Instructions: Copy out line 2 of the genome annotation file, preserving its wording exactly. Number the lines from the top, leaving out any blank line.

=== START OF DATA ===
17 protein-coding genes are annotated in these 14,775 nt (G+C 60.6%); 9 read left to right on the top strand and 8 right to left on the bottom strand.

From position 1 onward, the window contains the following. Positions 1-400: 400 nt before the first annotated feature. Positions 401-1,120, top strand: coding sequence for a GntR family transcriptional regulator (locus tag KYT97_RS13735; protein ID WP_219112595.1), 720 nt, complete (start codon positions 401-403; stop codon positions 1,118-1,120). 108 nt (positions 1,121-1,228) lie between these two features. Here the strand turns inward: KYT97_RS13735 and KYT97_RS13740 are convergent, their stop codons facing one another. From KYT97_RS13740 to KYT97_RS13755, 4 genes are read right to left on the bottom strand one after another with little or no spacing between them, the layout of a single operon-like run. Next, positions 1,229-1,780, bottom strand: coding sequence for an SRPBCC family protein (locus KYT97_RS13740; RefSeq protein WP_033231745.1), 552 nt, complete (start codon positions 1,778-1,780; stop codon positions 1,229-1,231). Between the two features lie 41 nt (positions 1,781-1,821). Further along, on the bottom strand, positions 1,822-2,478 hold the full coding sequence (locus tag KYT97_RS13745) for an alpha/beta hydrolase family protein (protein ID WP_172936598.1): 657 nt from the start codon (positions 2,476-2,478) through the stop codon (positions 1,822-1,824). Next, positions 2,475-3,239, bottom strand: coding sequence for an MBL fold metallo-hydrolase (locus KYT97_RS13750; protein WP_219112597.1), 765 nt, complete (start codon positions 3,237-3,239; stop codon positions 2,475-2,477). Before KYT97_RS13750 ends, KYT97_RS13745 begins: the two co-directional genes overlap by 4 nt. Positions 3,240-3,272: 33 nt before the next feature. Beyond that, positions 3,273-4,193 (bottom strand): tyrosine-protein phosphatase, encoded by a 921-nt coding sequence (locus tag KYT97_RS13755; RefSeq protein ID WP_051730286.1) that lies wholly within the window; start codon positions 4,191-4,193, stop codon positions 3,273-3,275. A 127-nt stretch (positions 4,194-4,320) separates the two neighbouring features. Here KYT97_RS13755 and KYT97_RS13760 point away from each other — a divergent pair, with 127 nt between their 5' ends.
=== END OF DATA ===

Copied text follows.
From position 1 onward, the window contains the following. Positions 1-400: 400 nt before the first annotated feature. Positions 401-1,120, top strand: coding sequence for a GntR family transcriptional regulator (locus tag KYT97_RS13735; protein ID WP_219112595.1), 720 nt, complete (start codon positions 401-403; stop codon positions 1,118-1,120). 108 nt (positions 1,121-1,228) lie between these two features. Here the strand turns inward: KYT97_RS13735 and KYT97_RS13740 are convergent, their stop codons facing one another. From KYT97_RS13740 to KYT97_RS13755, 4 genes are read right to left on the bottom strand one after another with little or no spacing between them, the layout of a single operon-like run. Next, positions 1,229-1,780, bottom strand: coding sequence for an SRPBCC family protein (locus KYT97_RS13740; RefSeq protein WP_033231745.1), 552 nt, complete (start codon positions 1,778-1,780; stop codon positions 1,229-1,231). Between the two features lie 41 nt (positions 1,781-1,821). Further along, on the bottom strand, positions 1,822-2,478 hold the full coding sequence (locus tag KYT97_RS13745) for an alpha/beta hydrolase family protein (protein ID WP_172936598.1): 657 nt from the start codon (positions 2,476-2,478) through the stop codon (positions 1,822-1,824). Next, positions 2,475-3,239, bottom strand: coding sequence for an MBL fold metallo-hydrolase (locus KYT97_RS13750; protein WP_219112597.1), 765 nt, complete (start codon positions 3,237-3,239; stop codon positions 2,475-2,477). Before KYT97_RS13750 ends, KYT97_RS13745 begins: the two co-directional genes overlap by 4 nt. Positions 3,240-3,272: 33 nt before the next feature. Beyond that, positions 3,273-4,193 (bottom strand): tyrosine-protein phosphatase, encoded by a 921-nt coding sequence (locus tag KYT97_RS13755; RefSeq protein ID WP_051730286.1) that lies wholly within the window; start codon positions 4,191-4,193, stop codon positions 3,273-3,275. A 127-nt stretch (positions 4,194-4,320) separates the two neighbouring features. Here KYT97_RS13755 and KYT97_RS13760 point away from each other — a divergent pair, with 127 nt between their 5' ends.